To date, a few simulation studies with NWP models have been conducted for mitigating extreme events. For example, Henderson et al. (2005) conducted numerical experiments using a modified version of the FifthGeneration Penn State/NCAR Mesoscale Model (MM5) 4DVar to identify the temperature increments required for minimizing windrelated damage caused by Hurricane Andrew in 1992. However, the results may not be sufficiently realistic due to various experimental limitations (Henderson et al., 2005). The Typhoon Science and Technology Research Center of Yokohama National University proposed using sailing ships and artificial upwelling to reduce the intensity of tropical cyclones. Their simulations demonstrated that the drag enhancement caused by the sailing ships and sea surface temperature decrease by the artificial upwelling successfully weakened tropical cyclones (Hironori Fudeyasu; personal communication, 2023). Previous studies, however, examined impacts of the manipulations on specific extreme events through control experiments that simply compared simulations with and without manipulations. Here, a research framework is necessary to develop effective control approaches with feasible manipulations.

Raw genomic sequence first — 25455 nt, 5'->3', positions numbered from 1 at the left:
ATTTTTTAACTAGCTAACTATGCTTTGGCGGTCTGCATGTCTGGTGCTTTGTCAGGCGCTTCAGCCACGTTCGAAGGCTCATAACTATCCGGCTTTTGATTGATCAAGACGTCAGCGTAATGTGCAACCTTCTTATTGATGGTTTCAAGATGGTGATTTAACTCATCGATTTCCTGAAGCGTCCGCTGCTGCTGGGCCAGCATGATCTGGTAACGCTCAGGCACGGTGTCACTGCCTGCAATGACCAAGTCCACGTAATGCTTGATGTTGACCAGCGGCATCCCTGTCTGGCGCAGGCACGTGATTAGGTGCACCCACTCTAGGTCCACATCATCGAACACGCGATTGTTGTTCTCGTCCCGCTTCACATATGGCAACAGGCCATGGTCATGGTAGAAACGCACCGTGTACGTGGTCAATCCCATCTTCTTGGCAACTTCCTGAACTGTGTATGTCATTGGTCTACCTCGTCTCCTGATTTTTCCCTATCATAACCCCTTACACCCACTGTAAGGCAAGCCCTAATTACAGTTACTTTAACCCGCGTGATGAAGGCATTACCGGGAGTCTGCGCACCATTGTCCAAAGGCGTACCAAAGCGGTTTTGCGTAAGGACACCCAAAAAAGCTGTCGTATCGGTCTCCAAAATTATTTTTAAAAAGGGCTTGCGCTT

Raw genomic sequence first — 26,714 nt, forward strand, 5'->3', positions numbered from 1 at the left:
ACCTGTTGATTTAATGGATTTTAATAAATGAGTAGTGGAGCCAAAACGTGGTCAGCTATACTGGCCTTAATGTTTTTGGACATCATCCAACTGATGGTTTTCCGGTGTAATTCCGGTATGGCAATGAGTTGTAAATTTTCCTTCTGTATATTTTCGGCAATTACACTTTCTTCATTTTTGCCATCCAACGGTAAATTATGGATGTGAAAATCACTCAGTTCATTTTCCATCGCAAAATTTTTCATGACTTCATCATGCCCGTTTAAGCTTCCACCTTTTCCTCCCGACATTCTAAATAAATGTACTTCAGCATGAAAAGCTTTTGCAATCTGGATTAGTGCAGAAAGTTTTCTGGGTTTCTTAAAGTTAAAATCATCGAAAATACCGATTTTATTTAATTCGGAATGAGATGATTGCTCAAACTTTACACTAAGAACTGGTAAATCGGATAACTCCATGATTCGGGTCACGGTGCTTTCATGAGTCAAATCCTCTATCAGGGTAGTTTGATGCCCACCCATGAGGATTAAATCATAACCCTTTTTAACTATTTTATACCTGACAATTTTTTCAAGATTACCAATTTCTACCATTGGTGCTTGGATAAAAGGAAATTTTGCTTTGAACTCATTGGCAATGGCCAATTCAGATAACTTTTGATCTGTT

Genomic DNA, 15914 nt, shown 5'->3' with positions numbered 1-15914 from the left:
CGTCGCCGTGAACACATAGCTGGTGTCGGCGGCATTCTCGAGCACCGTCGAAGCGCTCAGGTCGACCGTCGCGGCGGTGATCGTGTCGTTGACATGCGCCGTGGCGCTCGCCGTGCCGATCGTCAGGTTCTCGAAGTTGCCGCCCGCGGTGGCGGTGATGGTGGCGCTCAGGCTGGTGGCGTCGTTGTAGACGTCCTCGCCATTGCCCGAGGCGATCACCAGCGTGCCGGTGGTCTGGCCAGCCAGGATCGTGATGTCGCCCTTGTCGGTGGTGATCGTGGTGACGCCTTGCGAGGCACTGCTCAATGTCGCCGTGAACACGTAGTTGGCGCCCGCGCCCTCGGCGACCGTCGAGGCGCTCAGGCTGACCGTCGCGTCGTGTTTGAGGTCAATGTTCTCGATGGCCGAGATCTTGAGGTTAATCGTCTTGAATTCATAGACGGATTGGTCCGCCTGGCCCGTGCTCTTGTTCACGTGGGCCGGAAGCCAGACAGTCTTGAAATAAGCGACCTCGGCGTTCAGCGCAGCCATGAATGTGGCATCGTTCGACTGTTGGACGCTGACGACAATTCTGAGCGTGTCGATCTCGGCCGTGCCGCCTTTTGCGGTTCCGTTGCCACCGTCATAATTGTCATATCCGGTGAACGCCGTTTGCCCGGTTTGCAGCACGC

Miyoshi and Sun (2022; hereafter MS22) proposed a control simulation experiment (CSE), an experimental framework for systematically evaluating and exploring control approaches with unknown true values by expanding the observing systems simulation experiment (OSSE). They conducted CSEs with the threevariable Lorenz 63 model (Lorenz, 1963) and succeeded in leading the system to the positive regime with small control inputs. Sun et al. (2023; hereafter SMR23) also applied to CSEs for the 40variable Lorenz 96 model (Lorenz, 1996), showing that their CSEs succeeded in reducing the number of extreme events of the Lorenz 96 model. Furthermore, Ouyang et al. (2023; hereafter OTK23) successfully reduced the total magnitude of control inputs with the Lorenz 63 model by approximately 20 % compared to MS22's approach by regulating the amplitude of control inputs based on the maximum growth rate of the singular vector. The previous CSE studies (MS22, SMR23, and OTK23) generated control inputs as differences between ensemble members that stay within and those that deviate from the desired regime. However, physical constraints, generally needed for realworld applications, cannot be explicitly considered in previous CSE studies. Therefore, it is worthwhile to explore other methodologies to determine control inputs.